#SPFBO7 Interview – Tim Hardie

Tim, welcome to Lavender Lass Books. Thank you for agreeing to this interview and best of luck in the competition!

Hall of Bones is the first book in The Brotherhood of the Eagle series. Here’s the blurb:

Reviews

“A fantasy novel done right should read like Hall of Bones … this novel brims and oozes with all that good stuff you want to sink your reading eyes into.” – Scarlett Readz & Runz Book Reviews

“Hall of Bones is a strong debut by an author who should absolutely be on your radar. I can’t wait to see where he takes me next.” – Sarah Chorn, author of Seraphina’s Lament and Of Honey and Wildfires

“… a rich, emotional, and gritty novel … Hall of Bones will remind you vividly of the stories you grew up reading while bringing in a fresh perspective to the genre.” – Under The Radar SFF Books

“If you enjoy stories like ‘Game of Thrones’, where there are many careful political intrigues, you will undoubtedly enjoy this book … ‘Hall of Bones’ is a strong debut, and I’ll be waiting for the sequel” – Kamila Reads Book Blog

In the remote land of Laskar the seven ruling clans have vied with each other for power for over a century. The son of the Reavesburg Clan Chief, Rothgar, has been groomed all his life for a role supporting his elder brother, Jorik, in leading their kingdom when their father’s time finally comes to an end.

However, the rulers of their greatest rivals, the Vorund Clan, are in the grip of something older and far darker. They have been conquered by evil, a remnant from the time when the gods warred with one another and the world of Amuran collapsed into the Fallen Age.

Everything is about to change …

The first book in The Brotherhood of the Eagle series, Hall of Bones begins a tale of epic fantasy, magic and intrigue.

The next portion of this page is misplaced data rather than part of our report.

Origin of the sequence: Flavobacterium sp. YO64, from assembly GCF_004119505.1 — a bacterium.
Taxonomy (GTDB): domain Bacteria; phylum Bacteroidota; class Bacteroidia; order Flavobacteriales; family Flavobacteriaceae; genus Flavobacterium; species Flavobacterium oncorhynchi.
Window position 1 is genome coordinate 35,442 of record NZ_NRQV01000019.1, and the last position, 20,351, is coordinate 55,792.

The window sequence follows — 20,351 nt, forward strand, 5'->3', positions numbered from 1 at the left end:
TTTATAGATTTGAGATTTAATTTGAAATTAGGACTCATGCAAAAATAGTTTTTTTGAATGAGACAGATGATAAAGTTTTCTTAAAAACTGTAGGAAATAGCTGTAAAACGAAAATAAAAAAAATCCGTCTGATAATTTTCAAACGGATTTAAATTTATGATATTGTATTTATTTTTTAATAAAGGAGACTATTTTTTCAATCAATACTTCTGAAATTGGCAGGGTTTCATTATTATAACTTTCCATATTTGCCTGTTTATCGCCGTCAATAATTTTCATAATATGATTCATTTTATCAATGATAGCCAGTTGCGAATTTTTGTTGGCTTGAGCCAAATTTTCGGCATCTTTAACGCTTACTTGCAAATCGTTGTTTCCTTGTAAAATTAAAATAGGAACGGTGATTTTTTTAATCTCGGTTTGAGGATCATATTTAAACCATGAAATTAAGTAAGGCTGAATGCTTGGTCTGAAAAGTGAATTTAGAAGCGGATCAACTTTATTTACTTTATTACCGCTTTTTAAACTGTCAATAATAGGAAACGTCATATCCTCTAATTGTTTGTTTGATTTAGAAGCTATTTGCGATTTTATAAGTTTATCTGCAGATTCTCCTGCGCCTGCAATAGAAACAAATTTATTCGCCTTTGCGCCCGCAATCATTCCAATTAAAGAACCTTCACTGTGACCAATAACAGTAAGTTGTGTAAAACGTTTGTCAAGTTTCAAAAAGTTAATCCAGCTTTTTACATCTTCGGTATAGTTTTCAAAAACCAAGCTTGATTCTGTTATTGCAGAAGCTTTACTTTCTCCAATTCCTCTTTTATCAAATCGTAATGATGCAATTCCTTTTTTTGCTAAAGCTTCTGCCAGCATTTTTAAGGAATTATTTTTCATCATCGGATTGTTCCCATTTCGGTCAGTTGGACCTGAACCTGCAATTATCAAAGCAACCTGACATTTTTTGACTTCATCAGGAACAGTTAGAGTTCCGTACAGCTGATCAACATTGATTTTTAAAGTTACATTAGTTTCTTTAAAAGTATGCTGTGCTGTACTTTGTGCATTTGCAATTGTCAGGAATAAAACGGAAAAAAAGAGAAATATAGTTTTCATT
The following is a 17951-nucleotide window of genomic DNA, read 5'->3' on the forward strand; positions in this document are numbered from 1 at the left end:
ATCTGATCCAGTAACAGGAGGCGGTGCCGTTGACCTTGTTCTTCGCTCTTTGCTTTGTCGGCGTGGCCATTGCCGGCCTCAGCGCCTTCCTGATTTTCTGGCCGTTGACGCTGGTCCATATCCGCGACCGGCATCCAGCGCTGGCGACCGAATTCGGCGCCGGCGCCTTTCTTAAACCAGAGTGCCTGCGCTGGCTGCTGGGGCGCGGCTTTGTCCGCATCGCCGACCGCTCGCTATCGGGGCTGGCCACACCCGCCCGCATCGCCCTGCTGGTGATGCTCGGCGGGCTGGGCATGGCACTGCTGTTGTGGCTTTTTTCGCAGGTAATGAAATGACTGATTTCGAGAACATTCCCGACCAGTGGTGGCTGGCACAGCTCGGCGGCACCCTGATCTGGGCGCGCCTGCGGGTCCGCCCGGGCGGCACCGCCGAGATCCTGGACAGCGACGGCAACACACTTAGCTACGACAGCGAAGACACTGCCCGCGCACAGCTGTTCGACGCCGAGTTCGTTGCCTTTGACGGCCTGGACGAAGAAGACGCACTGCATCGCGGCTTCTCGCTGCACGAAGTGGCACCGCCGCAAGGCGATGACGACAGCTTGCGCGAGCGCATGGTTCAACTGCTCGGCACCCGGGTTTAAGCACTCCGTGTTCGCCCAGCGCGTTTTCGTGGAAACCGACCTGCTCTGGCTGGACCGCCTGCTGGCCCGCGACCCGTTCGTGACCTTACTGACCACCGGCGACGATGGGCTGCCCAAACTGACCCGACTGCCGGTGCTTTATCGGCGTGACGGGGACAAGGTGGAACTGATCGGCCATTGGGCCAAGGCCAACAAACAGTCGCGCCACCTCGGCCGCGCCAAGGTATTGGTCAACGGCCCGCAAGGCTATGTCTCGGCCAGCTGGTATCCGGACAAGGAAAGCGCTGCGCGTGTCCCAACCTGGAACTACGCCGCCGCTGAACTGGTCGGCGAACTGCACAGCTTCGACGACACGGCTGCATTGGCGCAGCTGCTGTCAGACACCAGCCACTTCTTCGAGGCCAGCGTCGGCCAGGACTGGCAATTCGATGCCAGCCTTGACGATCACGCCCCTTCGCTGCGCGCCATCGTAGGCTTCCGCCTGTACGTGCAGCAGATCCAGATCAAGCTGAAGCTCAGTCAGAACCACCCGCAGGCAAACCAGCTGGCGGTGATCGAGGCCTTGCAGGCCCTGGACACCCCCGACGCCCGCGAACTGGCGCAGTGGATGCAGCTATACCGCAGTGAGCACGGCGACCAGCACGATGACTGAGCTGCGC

And now to the interview:

1. Is this your first time entering #SPFBO? Why did you decide to enter this book?
Yes, this is the first time I’ve taken part.  I only published Hall of Bones in November 2020 and it’s my debut novel, so this is the first year I’ve been eligible to participate.  I entered because I wanted more people to have the opportunity to read my novel and SPFBO provides an excellent showcase for the talents of new authors.  It’s also a good way to meet other authors and book bloggers, like your good self!  Being part of that wider writing community is really important for my sanity as well as being great fun.

2. Why do you write in the fantasy genre? What make this genre particularly appealing to you?
This makes me think of the old maxim write what you love, which is certainly true for me.  Although I read widely my first love is fantasy.  I’m sure my experience is similar to many other authors who write in this genre, picking up the classics that first inspired me when I was younger.  For me, it began with JRR Tolkien’s The Hobbit and The Lord of the Rings.  However, writers such as Michael Moorcock and Ursula Le Guin were also really important to me in my teens, particularly because they showed what it was possible to do with a fantasy novel.  Those writers had something special and took you on a deeper journey through their story-telling.

I love the fact that fantasy is so free of constraints, giving you a level of creative freedom you don’t have in more traditional literary fiction.  The world building aspect of the fantasy genre really appeals to me.  Humans are curious and we’re designed to explore our surroundings.  With fantasy, you can take your readers into another world and I’m sure that’s part of the appeal for a lot of us, myself included.

Fantasy does tend to employ a lot of well-established tropes and I’ve unashamedly used a fair few of them myself.  To a certain extent, readers know what they’re getting with a fantasy novel.  The trick is to tell that story in a fresh way, whilst still delivering what your readers want.  For example, my main character sets out on the path to becoming a great warrior, which is very traditional fantasy fare.  However, the journey he goes on takes him somewhere quite different, so there’s still plenty of scope to play with the conventions of the genre and do something creative with them.

3. Why did you decide to self-publish?
When I began writing seriously, which was back in 2005, self-publishing didn’t have the same profile and reach it has today.  I envisaged getting a traditional publishing deal and selling my book in high street bookstores and that’s what I set out to do.  I finished my second novel, which was Hall of Bones, in 2015 (let’s draw a veil over the first one).  I submitted that to my first-choice agent and couldn’t quite believe it when he picked it up and I signed with him in December that year.